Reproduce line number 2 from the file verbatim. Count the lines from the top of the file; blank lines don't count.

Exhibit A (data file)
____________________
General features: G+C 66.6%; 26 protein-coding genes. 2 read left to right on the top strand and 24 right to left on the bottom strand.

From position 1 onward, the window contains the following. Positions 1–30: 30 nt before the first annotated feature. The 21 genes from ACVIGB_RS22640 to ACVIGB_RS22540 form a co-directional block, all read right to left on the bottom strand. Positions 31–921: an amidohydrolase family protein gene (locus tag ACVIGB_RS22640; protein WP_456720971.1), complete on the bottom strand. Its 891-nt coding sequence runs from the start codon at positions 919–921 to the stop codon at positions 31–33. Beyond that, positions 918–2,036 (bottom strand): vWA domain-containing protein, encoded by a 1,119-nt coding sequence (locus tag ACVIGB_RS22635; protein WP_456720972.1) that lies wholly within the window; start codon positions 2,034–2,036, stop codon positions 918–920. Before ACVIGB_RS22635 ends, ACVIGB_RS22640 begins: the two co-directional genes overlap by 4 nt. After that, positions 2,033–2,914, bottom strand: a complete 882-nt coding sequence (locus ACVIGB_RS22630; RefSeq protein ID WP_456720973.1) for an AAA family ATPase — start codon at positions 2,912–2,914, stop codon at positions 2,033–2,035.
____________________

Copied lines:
From position 1 onward, the window contains the following. Positions 1–30: 30 nt before the first annotated feature. The 21 genes from ACVIGB_RS22640 to ACVIGB_RS22540 form a co-directional block, all read right to left on the bottom strand. Positions 31–921: an amidohydrolase family protein gene (locus tag ACVIGB_RS22640; protein WP_456720971.1), complete on the bottom strand. Its 891-nt coding sequence runs from the start codon at positions 919–921 to the stop codon at positions 31–33. Beyond that, positions 918–2,036 (bottom strand): vWA domain-containing protein, encoded by a 1,119-nt coding sequence (locus tag ACVIGB_RS22635; protein WP_456720972.1) that lies wholly within the window; start codon positions 2,034–2,036, stop codon positions 918–920. Before ACVIGB_RS22635 ends, ACVIGB_RS22640 begins: the two co-directional genes overlap by 4 nt. After that, positions 2,033–2,914, bottom strand: a complete 882-nt coding sequence (locus ACVIGB_RS22630; RefSeq protein ID WP_456720973.1) for an AAA family ATPase — start codon at positions 2,912–2,914, stop codon at positions 2,033–2,035.